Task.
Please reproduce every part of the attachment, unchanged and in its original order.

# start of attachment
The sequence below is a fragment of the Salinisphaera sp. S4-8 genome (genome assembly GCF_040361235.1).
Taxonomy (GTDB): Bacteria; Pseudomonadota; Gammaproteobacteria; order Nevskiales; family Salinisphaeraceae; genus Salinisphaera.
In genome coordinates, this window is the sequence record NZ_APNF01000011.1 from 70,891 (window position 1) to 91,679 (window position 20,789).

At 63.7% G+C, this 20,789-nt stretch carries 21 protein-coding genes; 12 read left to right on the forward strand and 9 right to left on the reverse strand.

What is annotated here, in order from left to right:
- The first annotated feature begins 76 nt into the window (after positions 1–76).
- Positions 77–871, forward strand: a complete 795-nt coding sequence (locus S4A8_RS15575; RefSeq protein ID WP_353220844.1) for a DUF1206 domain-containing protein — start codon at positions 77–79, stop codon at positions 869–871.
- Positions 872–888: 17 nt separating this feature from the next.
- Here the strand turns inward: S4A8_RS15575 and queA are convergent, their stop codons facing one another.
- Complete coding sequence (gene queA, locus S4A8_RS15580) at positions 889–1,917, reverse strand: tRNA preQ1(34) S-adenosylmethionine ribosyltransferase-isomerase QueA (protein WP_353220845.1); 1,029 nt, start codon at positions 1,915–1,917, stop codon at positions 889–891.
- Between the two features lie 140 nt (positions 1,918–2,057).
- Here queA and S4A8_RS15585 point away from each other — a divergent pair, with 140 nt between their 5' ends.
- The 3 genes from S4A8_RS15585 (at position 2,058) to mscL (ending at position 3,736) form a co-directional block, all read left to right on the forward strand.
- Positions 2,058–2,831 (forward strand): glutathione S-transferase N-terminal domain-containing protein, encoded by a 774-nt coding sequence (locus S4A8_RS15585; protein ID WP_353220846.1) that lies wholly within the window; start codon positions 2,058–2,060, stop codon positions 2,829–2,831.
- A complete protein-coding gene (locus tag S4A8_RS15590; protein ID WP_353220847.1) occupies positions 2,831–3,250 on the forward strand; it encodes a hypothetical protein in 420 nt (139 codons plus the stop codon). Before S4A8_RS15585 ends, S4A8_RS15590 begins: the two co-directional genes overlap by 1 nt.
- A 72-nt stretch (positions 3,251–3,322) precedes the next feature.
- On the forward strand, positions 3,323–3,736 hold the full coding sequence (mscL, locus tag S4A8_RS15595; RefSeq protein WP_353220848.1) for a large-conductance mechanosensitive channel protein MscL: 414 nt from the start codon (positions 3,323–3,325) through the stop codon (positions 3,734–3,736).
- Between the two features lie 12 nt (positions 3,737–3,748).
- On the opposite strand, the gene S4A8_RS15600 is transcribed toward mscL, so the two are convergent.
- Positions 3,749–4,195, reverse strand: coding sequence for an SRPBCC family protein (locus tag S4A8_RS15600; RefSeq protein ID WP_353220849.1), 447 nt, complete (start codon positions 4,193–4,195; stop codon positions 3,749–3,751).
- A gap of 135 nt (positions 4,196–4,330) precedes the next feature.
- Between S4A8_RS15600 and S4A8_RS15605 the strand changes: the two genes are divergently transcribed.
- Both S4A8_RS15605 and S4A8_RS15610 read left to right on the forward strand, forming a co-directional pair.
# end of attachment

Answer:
The sequence below is a fragment of the Salinisphaera sp. S4-8 genome (genome assembly GCF_040361235.1).
Taxonomy (GTDB): Bacteria; Pseudomonadota; Gammaproteobacteria; order Nevskiales; family Salinisphaeraceae; genus Salinisphaera.
In genome coordinates, this window is the sequence record NZ_APNF01000011.1 from 70,891 (window position 1) to 91,679 (window position 20,789).

At 63.7% G+C, this 20,789-nt stretch carries 21 protein-coding genes; 12 read left to right on the forward strand and 9 right to left on the reverse strand.

What is annotated here, in order from left to right:
- The first annotated feature begins 76 nt into the window (after positions 1–76).
- Positions 77–871, forward strand: a complete 795-nt coding sequence (locus S4A8_RS15575; RefSeq protein ID WP_353220844.1) for a DUF1206 domain-containing protein — start codon at positions 77–79, stop codon at positions 869–871.
- Positions 872–888: 17 nt separating this feature from the next.
- Here the strand turns inward: S4A8_RS15575 and queA are convergent, their stop codons facing one another.
- Complete coding sequence (gene queA, locus S4A8_RS15580) at positions 889–1,917, reverse strand: tRNA preQ1(34) S-adenosylmethionine ribosyltransferase-isomerase QueA (protein WP_353220845.1); 1,029 nt, start codon at positions 1,915–1,917, stop codon at positions 889–891.
- Between the two features lie 140 nt (positions 1,918–2,057).
- Here queA and S4A8_RS15585 point away from each other — a divergent pair, with 140 nt between their 5' ends.
- The 3 genes from S4A8_RS15585 (at position 2,058) to mscL (ending at position 3,736) form a co-directional block, all read left to right on the forward strand.
- Positions 2,058–2,831 (forward strand): glutathione S-transferase N-terminal domain-containing protein, encoded by a 774-nt coding sequence (locus S4A8_RS15585; protein ID WP_353220846.1) that lies wholly within the window; start codon positions 2,058–2,060, stop codon positions 2,829–2,831.
- A complete protein-coding gene (locus tag S4A8_RS15590; protein ID WP_353220847.1) occupies positions 2,831–3,250 on the forward strand; it encodes a hypothetical protein in 420 nt (139 codons plus the stop codon). Before S4A8_RS15585 ends, S4A8_RS15590 begins: the two co-directional genes overlap by 1 nt.
- A 72-nt stretch (positions 3,251–3,322) precedes the next feature.
- On the forward strand, positions 3,323–3,736 hold the full coding sequence (mscL, locus tag S4A8_RS15595; RefSeq protein WP_353220848.1) for a large-conductance mechanosensitive channel protein MscL: 414 nt from the start codon (positions 3,323–3,325) through the stop codon (positions 3,734–3,736).
- Between the two features lie 12 nt (positions 3,737–3,748).
- On the opposite strand, the gene S4A8_RS15600 is transcribed toward mscL, so the two are convergent.
- Positions 3,749–4,195, reverse strand: coding sequence for an SRPBCC family protein (locus tag S4A8_RS15600; RefSeq protein ID WP_353220849.1), 447 nt, complete (start codon positions 4,193–4,195; stop codon positions 3,749–3,751).
- A gap of 135 nt (positions 4,196–4,330) precedes the next feature.
- Between S4A8_RS15600 and S4A8_RS15605 the strand changes: the two genes are divergently transcribed.
- Both S4A8_RS15605 and S4A8_RS15610 read left to right on the forward strand, forming a co-directional pair.